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d
The symbol for the metric prefix deci.
da
The symbol for the metric prefix deca or deka, both mean the same thing.
dag
The symbol for the decagram or dekagram, both mean the same thing, a metric unit of mass equal to 10 grams.
dal
Alternate symbols: daL
The symbol for the decaliter or dekaliter, both mean the same thing, a metric unit of volume equal to 10 liters.
dam
The symbol for the decameter or dekameter, both mean the same thing, a metric unit of length equal to 10 meters.
deca
Symbol: da
A metric prefix equivalent to 10, the same as prefix deka.
decagram
Symbol: dag
A metric unit of mass equivalent to 10 grams, the same as the dekagram.
decaliter
Symbol: dal
Alternate symbols: daL
A metric unit of volume equivalent to 10 liters, the same as the dekaliter.
decameter
Symbol: dam
A metric unit of length equivalent to 10 meters, the same as the dekameter.
deci
Symbol: d
A metric prefix equivalent to 0.1
decigram
Symbol: dg
A metric unit of mass equivalent to 0.1 grams.
deciliter
Symbol: dl
Alternate symbols: dL
A metric unit of volume equivalent to 0.1 liters.
decimeter
Symbol: dm
A metric unit of length equivalent to 0.1 meters.
degree
Symbol: °
Alternate symbols: deg
When used by itself to describe temperature, degree means degree Fahrenheit in the U.S. and degree Celsius elsewhere.
degree Celsius
Symbol: °C
Alternate symbols: deg C
A very common metric unit of temperature, named after Swedish physicist Anders Celsius.

Originally the scale was defined with 0 °C being the freezing point of water, 100 ° C being the boiling point of water.

The official SI definition is that the temperature of the triple point of water, at which water can exist simultaneously in the gaseous, liquid, and solid states, is exactly 0.01 °C and the size of each degree is 1/273.16 between this temperature and absolute zero. This definition is nearly identical to the old definition.

With 100 degrees between the freezing point of water and the boiling point of water, the scale was originally called centigrade, centi being a metric prefix meaning one hundredth.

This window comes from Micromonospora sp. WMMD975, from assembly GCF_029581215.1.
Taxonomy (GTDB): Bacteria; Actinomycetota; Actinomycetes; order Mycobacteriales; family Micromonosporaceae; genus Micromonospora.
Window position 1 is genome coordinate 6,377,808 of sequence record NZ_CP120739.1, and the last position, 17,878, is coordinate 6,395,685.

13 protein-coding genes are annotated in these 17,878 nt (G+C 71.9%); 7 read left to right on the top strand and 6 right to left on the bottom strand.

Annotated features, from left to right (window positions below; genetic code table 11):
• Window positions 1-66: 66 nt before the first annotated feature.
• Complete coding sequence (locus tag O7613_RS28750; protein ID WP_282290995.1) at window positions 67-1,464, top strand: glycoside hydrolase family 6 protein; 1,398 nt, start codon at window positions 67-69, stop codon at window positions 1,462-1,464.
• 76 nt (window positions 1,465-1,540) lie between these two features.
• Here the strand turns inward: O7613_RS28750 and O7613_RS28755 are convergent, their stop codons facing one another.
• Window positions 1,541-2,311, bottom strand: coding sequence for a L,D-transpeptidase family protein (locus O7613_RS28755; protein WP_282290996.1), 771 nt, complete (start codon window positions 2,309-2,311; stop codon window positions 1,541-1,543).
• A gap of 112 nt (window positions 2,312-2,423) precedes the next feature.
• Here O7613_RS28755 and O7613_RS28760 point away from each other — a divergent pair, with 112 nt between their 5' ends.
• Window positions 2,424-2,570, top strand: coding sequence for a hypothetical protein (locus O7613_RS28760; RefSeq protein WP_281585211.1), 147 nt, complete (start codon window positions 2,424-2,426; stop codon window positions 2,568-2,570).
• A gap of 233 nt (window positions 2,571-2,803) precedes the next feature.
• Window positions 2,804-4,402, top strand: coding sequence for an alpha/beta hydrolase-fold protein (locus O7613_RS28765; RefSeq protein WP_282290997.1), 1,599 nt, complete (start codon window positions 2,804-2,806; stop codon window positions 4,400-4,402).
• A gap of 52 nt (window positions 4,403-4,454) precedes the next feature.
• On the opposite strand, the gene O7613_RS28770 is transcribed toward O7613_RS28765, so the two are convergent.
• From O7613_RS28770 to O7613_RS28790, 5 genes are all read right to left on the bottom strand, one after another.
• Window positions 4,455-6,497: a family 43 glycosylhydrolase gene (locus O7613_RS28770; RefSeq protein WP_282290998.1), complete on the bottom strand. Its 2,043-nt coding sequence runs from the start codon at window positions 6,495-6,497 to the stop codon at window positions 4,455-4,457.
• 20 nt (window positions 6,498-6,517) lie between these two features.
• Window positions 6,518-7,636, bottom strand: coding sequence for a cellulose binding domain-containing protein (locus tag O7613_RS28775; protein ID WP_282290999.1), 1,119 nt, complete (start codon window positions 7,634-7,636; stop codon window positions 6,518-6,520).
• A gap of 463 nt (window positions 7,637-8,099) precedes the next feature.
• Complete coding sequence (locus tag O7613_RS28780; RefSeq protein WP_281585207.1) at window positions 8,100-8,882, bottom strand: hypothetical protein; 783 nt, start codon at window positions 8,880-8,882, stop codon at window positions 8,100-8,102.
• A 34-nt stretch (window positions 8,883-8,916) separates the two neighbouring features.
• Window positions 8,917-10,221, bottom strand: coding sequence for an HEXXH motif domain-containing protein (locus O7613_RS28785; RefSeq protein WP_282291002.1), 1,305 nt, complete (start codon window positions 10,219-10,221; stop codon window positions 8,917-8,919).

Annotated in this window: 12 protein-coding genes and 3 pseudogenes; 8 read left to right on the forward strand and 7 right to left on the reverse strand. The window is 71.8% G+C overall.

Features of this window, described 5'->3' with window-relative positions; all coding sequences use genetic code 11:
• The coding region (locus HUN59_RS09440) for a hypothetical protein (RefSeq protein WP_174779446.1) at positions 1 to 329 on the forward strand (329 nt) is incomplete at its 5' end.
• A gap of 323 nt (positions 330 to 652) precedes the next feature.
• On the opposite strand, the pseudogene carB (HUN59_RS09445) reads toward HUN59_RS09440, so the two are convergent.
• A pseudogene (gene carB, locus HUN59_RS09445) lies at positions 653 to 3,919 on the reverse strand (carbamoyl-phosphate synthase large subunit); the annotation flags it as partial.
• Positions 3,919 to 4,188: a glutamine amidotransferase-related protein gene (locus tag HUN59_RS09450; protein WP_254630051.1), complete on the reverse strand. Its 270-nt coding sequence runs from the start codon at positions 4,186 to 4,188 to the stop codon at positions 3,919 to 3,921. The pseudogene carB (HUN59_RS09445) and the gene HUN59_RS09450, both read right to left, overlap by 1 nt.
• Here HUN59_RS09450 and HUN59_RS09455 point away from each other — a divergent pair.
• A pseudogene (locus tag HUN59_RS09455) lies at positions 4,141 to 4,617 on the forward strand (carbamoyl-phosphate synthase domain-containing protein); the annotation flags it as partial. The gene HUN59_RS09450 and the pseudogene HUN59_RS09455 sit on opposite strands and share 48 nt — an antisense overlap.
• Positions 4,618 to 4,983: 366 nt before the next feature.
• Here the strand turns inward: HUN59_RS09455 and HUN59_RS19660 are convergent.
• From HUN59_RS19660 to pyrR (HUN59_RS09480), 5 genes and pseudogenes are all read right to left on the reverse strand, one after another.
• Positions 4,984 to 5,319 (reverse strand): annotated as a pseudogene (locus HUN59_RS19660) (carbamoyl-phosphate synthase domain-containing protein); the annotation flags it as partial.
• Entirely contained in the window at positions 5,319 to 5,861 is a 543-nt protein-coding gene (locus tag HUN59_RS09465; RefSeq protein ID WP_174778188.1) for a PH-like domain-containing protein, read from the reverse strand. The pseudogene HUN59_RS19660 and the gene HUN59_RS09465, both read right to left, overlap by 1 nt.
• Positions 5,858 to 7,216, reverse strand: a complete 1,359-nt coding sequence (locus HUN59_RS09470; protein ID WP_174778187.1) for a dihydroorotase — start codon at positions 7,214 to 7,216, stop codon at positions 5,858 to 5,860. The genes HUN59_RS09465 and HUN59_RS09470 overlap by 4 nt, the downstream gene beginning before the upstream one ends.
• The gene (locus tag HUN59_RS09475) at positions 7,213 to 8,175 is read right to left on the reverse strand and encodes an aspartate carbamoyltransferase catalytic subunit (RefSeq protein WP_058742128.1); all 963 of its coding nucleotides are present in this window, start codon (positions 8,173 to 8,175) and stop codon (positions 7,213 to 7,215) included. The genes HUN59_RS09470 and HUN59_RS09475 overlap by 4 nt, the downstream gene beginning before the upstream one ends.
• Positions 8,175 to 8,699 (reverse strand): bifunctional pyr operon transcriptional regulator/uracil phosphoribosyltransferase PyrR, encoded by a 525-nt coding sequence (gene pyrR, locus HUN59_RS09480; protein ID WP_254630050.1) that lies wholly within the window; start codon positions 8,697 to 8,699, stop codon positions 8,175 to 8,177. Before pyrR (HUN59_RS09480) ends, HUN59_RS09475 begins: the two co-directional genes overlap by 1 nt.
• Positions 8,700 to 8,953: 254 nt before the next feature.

Anders Celsius, who's name graces this temperature scale, actually used an inverted scale. Where 0 was the boiling point of water and 100 was the freezing point of water.
The original yet obsolete name for the degree Celsius.
degree Fahrenheit
Symbol: °F
Alternate symbols: deg F
A traditional temperature scale still used in the United States, though seldom used elsewhere. The unit was named for Daniel G. Fahrenheit, a German physicist who invented the mercury thermometer. Originally, in 1724 it was defined as 0° as the coldest temperature he measure, then he made 100° what he thought was the temperature of his own body, though he was a bit inaccurate. Eventually the scale was defined as 32° being the freezing point of water and 212° being the boiling point of water.

Nearly every country has switched to the Celsius scale for describing temperatures, including the government and scientific communities within the United States. But because of the user-friendliness of the Fahrenheit scale, the civilian and commercial industries continue to use it, making it still the most popular temperature scale in the United States.
deka
Symbol: da
A metric prefix equivalent to 10, the same as the prefix deca.
dekagram
Symbol: dag
A metric unit of mass equivalent to 10 grams, the same as the decagram.
dekaliter
Symbol: dal
Alternate symbols: daL
A metric unit of volume equivalent to 10 liters, the same as the decaliter.
dekameter
Symbol: dam
A metric unit of length equivalent to 10 meters, the same as the decameter.
dg
The symbol for the decigram, a metric unit of mass equal to 0.1 grams.
dl
Alternate symbols: dL
The symbol for the deciliter, a metric unit of volume equal to 0.1 liters.
dm
The symbol for the decimeter, a metric unit of length equal to 0.1 meters.

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